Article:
Building Blocks of Success: A summary of DfE report

Education, Learning, Politics, Pupil Premium, research, Study Skills, Teacher Resources, Teaching and Learning

The government commissioned NFER (National Foundation for Educational Research) to investigate good practice in raising attainment of disadvantaged students. They specifically looked at features of schools that narrowed the gap successfully and compared it to schools that weren’t doing so well.

It’s a fascinating read but the report, Supporting the attainment of disadvantaged pupils: articulating success and good practice,” like the title is long and hardly sexy. If you’re anything like me – teaching, being a governor, mentor, and business owner – it’s tough to find time to read research reports like this. Four months later I am celebrating finishing the study with a) a glass of wine b) a summary blog to make other teachers’ lives easier.

1. What makes successful schools successful?

The question on everyones lips and in a nutshell they place an emphasis on;

  • Teaching and learning strategies including emotional/social support
  • Assessment for learning systems so they are straightforward
  • Clear feedback for pupils
  • Improving pupils’ ability to learn through metacognitive strategies

2. What is the magic potion? 

No magic tricks here. There is no one singular approach identified as raising attainment. (That’s important, they repeat that a lot) In fact, the most successful schools had on average 18 different strategies in place to support disadvantaged pupils.

In secondary schools the analysis identified four main groups of strategies used by schools to raise disadvantaged pupils’ attainment. The analysis of relationships between these factors identified one statistically significant relationship; more successful schools were more likely to use the Group S4 strategies.

GroupingThis is backed up by Schools’ Week Alternative GCSE League Table which show the best performing schools in the country for pupils receiving free school meals. We work with 4 out of the top 10 schools who have over 20% FSM pupils on study skills, metacognition, and independent learning strategies as part of our Pupil Premium Project.

3. What can my school do next?

What is clear from the study, is the effectiveness of such strategies relies on them being embedded into a whole – school ethos of aspiration and attainment.

The study identified seven “building blocks” for success for all pupils, including those from disadvantaged pupils.

 

Building Blocks

The details of the building blocks can be found between pages 73 – 82. You can skip straight to these pages as they are well worth a read and have handy comparisons.

4. The improvement journey 

This visualisation of the “schools’ pathways to success” in raising attainment I found particularly helpful.

Schools' Pathway to Success

(Timescale 3 – 5 years)

5. Conclusion

Tah dah! There is no simple solution or one size fits all solution to closing the attainment gap. Instead, a number of measures are required, including setting a culture of high expectations and looking at evidence based strategies such as, metacognition. It must be tailored to each school’s circumstances and above all, the students.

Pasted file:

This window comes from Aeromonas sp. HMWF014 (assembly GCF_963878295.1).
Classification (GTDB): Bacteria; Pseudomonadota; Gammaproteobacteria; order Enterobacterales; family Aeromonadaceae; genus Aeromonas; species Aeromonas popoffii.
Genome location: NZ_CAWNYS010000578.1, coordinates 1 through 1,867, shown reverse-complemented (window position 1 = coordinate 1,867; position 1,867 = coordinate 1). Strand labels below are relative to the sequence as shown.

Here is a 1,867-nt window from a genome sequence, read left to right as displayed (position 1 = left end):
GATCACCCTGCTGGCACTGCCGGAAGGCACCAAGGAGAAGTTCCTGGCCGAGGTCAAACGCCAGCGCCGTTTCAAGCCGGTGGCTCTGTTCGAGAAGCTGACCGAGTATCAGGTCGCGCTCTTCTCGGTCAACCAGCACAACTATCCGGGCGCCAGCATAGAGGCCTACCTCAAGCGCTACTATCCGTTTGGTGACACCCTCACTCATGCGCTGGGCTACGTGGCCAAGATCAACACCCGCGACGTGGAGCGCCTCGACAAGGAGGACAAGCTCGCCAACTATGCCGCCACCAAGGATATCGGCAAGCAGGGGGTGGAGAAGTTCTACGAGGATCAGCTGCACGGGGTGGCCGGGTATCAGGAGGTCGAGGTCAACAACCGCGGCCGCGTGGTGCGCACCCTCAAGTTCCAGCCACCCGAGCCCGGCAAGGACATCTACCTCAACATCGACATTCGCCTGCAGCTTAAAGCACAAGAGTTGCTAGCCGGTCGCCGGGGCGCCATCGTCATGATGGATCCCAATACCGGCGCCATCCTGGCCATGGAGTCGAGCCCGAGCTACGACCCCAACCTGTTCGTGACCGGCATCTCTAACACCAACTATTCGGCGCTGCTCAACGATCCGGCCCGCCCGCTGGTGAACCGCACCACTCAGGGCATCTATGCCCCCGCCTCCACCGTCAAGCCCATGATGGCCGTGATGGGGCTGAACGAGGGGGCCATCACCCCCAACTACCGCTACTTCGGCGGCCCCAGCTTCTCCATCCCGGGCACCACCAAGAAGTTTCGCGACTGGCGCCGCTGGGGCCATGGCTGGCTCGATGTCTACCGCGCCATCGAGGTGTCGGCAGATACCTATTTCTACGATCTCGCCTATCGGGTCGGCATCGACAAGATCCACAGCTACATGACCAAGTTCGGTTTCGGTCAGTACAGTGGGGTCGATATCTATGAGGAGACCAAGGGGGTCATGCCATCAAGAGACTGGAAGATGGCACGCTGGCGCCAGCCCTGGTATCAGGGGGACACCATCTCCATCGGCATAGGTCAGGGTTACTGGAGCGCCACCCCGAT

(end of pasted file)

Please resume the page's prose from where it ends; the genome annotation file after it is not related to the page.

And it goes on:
What do you think makes a school successful in supporting the attainment of disadvantaged pupils? Comment below!

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2014 – 2015 Impact Report

Creativity, Education, Pupil Premium, Study Skills
It is interesting, medical treatment is entirely based on robust evidence. A doctor wouldn’t give us a drug that was proven not work. Nor would the science community declare a new revolutionary gene, for example, without decades of research and evidence. Yet, bringing research and evidence into teaching and learning practice is a relatively new phenomenon.

When my parents started Learning Performance Training 23 years ago, they knew the transformational power learn to learn strategies had on their son. Every day since then we were confident of the impact we had on inspiring and empowering young people.

So when the Education Endowment Foundation launched their toolkit and highlighted meta-cognition and self – regulation (learn to learn skills to you and I) as a key way to raise student achievement, we all did a huge air fist pump. It solidified what we had known for twenty odd years.

I’m a massive advocate for evidence – based teaching. For UK schools to be cutting – edge and relevant in fast changing world we need research, evidence and education as a whole, to be progressive. After all, our children at the very least deserve an education that will allow them to flourish in school and beyond.

That is why, we have bought to you our 2014 – 2015 Impact Report. It is a fascinating and powerful read.

It shows staggering results on how a meta-cognition or learn to learn programme can dramatically raise attainment. Below is a snippet from the Impact Report.
St Thomas Infographic
You can download and read our 2014 – 2015 Impact Report by clicking here
Impact Report